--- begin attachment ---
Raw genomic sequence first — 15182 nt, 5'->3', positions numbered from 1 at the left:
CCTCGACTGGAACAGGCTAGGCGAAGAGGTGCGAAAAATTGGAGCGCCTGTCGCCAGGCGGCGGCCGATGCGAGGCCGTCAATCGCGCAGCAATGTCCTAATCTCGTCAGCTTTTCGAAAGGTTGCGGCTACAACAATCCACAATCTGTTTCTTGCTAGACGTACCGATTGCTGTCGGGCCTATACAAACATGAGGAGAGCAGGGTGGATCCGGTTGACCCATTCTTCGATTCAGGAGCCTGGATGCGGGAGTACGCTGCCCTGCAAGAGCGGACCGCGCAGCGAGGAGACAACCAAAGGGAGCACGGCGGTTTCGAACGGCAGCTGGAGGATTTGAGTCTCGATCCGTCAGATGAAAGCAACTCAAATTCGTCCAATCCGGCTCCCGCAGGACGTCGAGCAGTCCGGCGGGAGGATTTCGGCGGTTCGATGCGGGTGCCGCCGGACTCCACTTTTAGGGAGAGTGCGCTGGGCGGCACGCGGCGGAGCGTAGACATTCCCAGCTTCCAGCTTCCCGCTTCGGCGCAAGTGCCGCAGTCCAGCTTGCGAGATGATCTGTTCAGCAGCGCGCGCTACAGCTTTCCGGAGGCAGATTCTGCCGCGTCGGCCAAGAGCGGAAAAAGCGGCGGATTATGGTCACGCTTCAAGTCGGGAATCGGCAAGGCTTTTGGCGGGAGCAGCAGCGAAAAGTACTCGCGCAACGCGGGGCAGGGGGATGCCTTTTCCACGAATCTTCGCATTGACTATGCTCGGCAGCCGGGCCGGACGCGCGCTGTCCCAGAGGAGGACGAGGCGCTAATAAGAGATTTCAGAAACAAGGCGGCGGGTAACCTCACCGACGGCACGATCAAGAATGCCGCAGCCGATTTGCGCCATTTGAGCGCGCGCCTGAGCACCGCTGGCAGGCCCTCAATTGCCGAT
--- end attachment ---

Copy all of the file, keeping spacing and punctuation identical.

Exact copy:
Raw genomic sequence first — 15182 nt, 5'->3', positions numbered from 1 at the left:
CCTCGACTGGAACAGGCTAGGCGAAGAGGTGCGAAAAATTGGAGCGCCTGTCGCCAGGCGGCGGCCGATGCGAGGCCGTCAATCGCGCAGCAATGTCCTAATCTCGTCAGCTTTTCGAAAGGTTGCGGCTACAACAATCCACAATCTGTTTCTTGCTAGACGTACCGATTGCTGTCGGGCCTATACAAACATGAGGAGAGCAGGGTGGATCCGGTTGACCCATTCTTCGATTCAGGAGCCTGGATGCGGGAGTACGCTGCCCTGCAAGAGCGGACCGCGCAGCGAGGAGACAACCAAAGGGAGCACGGCGGTTTCGAACGGCAGCTGGAGGATTTGAGTCTCGATCCGTCAGATGAAAGCAACTCAAATTCGTCCAATCCGGCTCCCGCAGGACGTCGAGCAGTCCGGCGGGAGGATTTCGGCGGTTCGATGCGGGTGCCGCCGGACTCCACTTTTAGGGAGAGTGCGCTGGGCGGCACGCGGCGGAGCGTAGACATTCCCAGCTTCCAGCTTCCCGCTTCGGCGCAAGTGCCGCAGTCCAGCTTGCGAGATGATCTGTTCAGCAGCGCGCGCTACAGCTTTCCGGAGGCAGATTCTGCCGCGTCGGCCAAGAGCGGAAAAAGCGGCGGATTATGGTCACGCTTCAAGTCGGGAATCGGCAAGGCTTTTGGCGGGAGCAGCAGCGAAAAGTACTCGCGCAACGCGGGGCAGGGGGATGCCTTTTCCACGAATCTTCGCATTGACTATGCTCGGCAGCCGGGCCGGACGCGCGCTGTCCCAGAGGAGGACGAGGCGCTAATAAGAGATTTCAGAAACAAGGCGGCGGGTAACCTCACCGACGGCACGATCAAGAATGCCGCAGCCGATTTGCGCCATTTGAGCGCGCGCCTGAGCACCGCTGGCAGGCCCTCAATTGCCGAT